I had the chance on Nov. 13 to chat with Dan Sutton, director of produce procurement for Albertsons LLC, Boise, Idaho.
12:36 p.m. Tom Karst: Hello Dan
Dan Sutton: Hi
12:37 p.m. Tom: Thanks for making time today for a chat. I appreciate it.
12:38 p.m. Dan: Sure...I am on vacation this week...so it's a good break from the "stress" of being off
12:39 p.m. Tom: Oh, I'm jealous. I have a few days to take before the end of the year, but I'm in the office today. Speaking of work, I was curious how you first connected with the fresh produce industry? Who introduced you to the "wonderful world of fruits and vegetables"?
12:41 p.m. Dan: When I was in high school in western Kansas, I worked part time at a grocery store, and one of the responsibilities was to help the owner with produce
12:42 p.m. Tom: So that was an opening. Did you end up with that retailer full time, or is it something that you came back to after college?
12:44 p.m. Dan: I worked there for about three years, and then during college I worked at a couple of other retailers. After that I went to work for Nash Finch in North Dakota, and then was promoted into produce buying/merchandising.
12:45 p.m. Tom: Spending your career in produce, what do you most enjoy about what you do?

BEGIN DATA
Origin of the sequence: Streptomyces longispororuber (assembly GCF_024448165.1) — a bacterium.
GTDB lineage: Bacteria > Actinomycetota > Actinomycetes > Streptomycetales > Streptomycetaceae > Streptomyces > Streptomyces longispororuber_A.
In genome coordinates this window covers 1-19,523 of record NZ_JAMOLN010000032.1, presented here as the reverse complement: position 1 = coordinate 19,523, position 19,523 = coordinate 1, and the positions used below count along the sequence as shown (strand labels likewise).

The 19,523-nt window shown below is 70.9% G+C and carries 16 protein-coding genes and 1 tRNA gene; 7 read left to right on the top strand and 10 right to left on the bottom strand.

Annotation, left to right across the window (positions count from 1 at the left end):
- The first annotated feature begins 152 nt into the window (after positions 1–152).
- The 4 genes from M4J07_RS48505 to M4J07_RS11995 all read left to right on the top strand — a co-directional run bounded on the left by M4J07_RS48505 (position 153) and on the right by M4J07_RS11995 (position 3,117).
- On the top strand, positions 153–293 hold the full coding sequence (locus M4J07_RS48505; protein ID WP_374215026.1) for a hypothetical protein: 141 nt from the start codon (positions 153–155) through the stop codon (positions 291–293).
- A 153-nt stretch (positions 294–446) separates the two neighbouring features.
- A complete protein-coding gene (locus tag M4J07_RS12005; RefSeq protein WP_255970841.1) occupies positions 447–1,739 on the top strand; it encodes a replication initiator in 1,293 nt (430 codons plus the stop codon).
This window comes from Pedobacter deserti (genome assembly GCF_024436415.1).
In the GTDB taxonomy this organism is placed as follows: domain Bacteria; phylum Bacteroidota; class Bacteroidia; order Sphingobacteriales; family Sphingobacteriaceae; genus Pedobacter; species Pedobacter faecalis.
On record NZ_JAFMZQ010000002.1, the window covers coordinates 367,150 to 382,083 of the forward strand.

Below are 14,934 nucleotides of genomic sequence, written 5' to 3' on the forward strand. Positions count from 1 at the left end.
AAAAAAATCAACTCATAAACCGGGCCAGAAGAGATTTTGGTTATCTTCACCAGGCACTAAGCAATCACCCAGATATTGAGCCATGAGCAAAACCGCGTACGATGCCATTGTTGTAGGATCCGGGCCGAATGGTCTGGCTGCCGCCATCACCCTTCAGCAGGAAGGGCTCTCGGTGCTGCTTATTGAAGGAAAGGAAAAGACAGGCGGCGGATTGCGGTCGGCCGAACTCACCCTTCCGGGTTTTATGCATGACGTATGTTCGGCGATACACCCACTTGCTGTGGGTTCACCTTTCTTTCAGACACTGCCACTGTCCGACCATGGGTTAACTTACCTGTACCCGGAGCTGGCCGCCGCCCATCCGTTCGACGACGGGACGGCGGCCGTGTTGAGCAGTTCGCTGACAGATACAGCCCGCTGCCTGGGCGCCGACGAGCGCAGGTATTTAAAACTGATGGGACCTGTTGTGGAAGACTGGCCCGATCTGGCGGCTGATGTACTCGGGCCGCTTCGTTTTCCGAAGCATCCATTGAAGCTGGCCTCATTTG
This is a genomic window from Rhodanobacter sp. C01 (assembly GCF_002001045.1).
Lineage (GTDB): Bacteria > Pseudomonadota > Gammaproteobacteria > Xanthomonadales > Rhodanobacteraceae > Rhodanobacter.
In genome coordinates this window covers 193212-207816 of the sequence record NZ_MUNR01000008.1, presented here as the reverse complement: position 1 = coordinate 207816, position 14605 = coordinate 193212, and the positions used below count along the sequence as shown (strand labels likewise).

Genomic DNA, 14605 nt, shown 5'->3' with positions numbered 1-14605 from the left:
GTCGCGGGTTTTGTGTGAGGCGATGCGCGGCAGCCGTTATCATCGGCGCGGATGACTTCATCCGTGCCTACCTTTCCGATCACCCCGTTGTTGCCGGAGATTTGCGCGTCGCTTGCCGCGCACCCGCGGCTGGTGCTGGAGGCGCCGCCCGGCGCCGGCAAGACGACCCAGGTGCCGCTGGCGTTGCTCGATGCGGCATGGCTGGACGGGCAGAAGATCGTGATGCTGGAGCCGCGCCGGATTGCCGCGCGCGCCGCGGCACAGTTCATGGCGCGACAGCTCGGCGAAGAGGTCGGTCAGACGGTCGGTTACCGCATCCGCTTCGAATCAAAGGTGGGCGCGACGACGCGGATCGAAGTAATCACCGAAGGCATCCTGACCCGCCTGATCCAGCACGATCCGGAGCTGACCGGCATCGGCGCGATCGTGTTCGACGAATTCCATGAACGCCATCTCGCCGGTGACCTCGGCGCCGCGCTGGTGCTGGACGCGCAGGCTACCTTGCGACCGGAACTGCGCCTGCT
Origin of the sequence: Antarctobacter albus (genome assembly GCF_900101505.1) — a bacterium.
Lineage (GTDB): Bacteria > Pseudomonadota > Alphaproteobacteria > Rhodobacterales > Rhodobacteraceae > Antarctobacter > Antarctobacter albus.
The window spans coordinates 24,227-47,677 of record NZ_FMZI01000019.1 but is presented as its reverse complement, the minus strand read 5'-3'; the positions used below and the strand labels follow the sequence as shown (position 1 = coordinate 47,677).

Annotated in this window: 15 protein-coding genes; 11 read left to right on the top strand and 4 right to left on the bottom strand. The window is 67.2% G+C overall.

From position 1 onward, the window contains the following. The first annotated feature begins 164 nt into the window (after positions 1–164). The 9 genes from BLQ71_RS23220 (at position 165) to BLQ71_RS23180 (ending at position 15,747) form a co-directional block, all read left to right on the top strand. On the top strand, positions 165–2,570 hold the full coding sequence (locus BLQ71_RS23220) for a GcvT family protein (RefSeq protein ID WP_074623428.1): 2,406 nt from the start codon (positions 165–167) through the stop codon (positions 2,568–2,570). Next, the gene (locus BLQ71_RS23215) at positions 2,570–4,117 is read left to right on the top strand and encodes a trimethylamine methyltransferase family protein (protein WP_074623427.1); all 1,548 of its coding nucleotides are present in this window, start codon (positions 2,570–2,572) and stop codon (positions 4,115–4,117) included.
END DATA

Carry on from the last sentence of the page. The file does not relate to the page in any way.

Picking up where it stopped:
12:47 p.m. Dan: Produce is an interesting business. It is fast, mostly efficient, there is always something new and it provides a fantastic circle of friends.
12:49 p.m. Tom: We read a lot about the economy and how consumers are reacting. From a general perspective, is there anything fresh produce suppliers can do to respond to today's market? Is what you are looking for as a retailer changing, would you say?
12:54 p.m. Dan: I think that one of the most important things the current economy has taught us is that consumers still want a value. Certainly the definition of value might change depending upon the demographics, but consumers still want top quality product. So partnerships between growers and retailers are an important part of today's business environment. We need to work together to determine what works best in every market. Cheap price for less than top notch quality only appeals to a limited subset of consumers.
12:58 p.m. Tom: Dan, we have talked about the work you do with the Basket of Joy program in Denver. I think the program must mean so much to those people it reaches out to. Tell readers a little about the program and how you got involved with it...